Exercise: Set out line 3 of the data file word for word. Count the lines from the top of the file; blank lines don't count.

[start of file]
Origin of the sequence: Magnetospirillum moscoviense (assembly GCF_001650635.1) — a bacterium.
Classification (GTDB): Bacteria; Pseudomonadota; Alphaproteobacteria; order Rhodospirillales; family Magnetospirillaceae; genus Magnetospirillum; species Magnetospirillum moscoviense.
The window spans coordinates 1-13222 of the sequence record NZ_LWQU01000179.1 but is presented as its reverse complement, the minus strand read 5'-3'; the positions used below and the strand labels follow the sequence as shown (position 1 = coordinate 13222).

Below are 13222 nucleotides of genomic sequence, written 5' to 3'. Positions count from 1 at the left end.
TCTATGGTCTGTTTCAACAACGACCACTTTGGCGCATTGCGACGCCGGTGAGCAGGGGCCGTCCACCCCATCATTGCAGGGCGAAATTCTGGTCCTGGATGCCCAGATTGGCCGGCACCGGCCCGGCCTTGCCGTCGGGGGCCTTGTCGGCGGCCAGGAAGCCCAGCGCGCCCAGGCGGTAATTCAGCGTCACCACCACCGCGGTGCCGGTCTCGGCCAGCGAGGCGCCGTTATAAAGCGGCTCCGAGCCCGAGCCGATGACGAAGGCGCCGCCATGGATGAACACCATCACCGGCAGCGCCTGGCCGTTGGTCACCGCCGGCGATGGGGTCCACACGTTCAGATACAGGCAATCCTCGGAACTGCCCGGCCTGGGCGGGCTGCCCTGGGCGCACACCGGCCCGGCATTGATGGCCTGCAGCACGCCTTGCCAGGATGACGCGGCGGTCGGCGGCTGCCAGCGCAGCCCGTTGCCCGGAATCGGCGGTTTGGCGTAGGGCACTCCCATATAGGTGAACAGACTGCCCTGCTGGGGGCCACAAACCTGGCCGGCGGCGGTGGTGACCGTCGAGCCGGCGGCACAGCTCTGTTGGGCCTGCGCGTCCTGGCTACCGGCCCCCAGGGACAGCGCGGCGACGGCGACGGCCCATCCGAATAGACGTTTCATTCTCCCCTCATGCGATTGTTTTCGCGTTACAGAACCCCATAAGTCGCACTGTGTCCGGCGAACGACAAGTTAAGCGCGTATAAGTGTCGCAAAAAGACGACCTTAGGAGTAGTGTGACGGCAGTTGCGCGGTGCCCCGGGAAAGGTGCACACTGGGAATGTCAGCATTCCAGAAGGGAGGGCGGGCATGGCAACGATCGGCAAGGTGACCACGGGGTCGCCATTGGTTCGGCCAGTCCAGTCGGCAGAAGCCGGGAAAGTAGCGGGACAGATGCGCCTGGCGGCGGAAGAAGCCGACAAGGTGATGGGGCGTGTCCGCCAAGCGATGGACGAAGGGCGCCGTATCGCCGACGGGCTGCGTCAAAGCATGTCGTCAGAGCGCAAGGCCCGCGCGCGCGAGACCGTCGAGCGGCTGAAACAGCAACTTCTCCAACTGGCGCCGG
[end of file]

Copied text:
The window spans coordinates 1-13222 of the sequence record NZ_LWQU01000179.1 but is presented as its reverse complement, the minus strand read 5'-3'; the positions used below and the strand labels follow the sequence as shown (position 1 = coordinate 13222).